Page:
The Centre edits and/or publishes leading series including the Human Rights Law Review, the Yearbook of the European Convention for the Prevention of Torture and Inhuman or Degrading Treatment or Punishment, and the International Human Rights Reports. It also sometimes produces publications as a result of training courses, workshops and conferences.
Launched in 2001, the Human Rights Law Review seeks to promote awareness, knowledge and discussion on matters of human rights law and policy.
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While academic in focus, the Review also aims to be of interest to the wider human rights community, including those in governmental, inter-governmental and non-governmental spheres, concerned with law, policy and fieldwork.
The Review is published four times a year by Oxford University Press and is edited by the Human Rights Law Centre.
We edit the Yearbook of the European Convention for the Prevention of Torture and Inhuman or Degrading Treatment or Punishment, published by Brill.
It documents the implementation of a unique human rights treaty which seeks to prevent human rights violations in places of detention in over forty European states, by means of prison and other visits by its independent European Committee for the Prevention of Torture.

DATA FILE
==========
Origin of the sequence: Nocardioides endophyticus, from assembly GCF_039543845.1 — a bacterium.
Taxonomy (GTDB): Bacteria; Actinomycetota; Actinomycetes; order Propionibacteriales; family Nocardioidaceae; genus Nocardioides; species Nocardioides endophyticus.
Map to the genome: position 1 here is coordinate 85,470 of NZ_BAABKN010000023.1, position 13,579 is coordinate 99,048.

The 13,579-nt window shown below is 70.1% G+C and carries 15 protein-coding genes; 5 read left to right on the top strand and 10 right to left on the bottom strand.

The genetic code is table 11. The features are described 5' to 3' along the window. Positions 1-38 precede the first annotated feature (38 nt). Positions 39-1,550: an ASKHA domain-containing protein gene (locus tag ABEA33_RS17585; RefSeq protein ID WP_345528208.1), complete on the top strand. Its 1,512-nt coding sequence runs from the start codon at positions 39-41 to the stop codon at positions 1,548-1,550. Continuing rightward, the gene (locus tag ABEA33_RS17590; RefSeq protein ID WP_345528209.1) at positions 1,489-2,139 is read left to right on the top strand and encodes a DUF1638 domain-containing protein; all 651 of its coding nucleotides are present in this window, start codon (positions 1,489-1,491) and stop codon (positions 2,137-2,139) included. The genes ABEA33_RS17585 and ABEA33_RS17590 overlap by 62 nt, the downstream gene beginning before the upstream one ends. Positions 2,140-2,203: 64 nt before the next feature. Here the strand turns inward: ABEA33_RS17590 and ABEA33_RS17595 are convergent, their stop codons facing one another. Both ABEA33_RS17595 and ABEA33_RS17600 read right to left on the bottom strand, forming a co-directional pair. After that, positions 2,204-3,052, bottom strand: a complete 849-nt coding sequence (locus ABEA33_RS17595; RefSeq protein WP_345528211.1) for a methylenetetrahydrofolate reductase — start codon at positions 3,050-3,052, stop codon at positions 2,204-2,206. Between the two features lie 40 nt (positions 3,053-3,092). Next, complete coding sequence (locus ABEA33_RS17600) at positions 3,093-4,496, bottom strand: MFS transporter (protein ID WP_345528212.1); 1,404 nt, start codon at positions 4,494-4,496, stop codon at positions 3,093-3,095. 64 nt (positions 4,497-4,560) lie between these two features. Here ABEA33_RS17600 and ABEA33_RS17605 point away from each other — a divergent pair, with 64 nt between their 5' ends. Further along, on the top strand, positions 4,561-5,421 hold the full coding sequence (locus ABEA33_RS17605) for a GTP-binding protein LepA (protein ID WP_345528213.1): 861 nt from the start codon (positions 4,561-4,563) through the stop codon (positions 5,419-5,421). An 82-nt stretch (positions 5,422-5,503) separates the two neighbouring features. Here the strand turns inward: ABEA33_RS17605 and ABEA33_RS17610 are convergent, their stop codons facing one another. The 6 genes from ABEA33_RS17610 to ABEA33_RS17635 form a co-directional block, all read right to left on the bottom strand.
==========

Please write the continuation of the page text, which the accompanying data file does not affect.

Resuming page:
We publish the International Human Rights Reports four times a year. The Reports collect primary source materials on human rights matters.
The online version of this publication is a subscription only service. Please email us to subscribe and receive your unique username and password, or for any other queries regarding the Reports.
View prices for the online subscription and purchase of the Report.
Nottingham Studies on Human Rights is a series edited within HRLC by Professor David Harris and Professor Dominic McGoldrick.
It comprises a collection of monographs and edited volumes offering scholarly analysis and discussion of the theory and practice of international and national human rights law.
The series covers all categories of human rights and the machinery for their implementation. It extends to the human rights standards developed within the United Nations and within regional human rights organisations. Particular attention is given to how these standards are applied and implemented in practice, as well as to issues of current concern and debate.
All volumes in the series are available on the Brill website.
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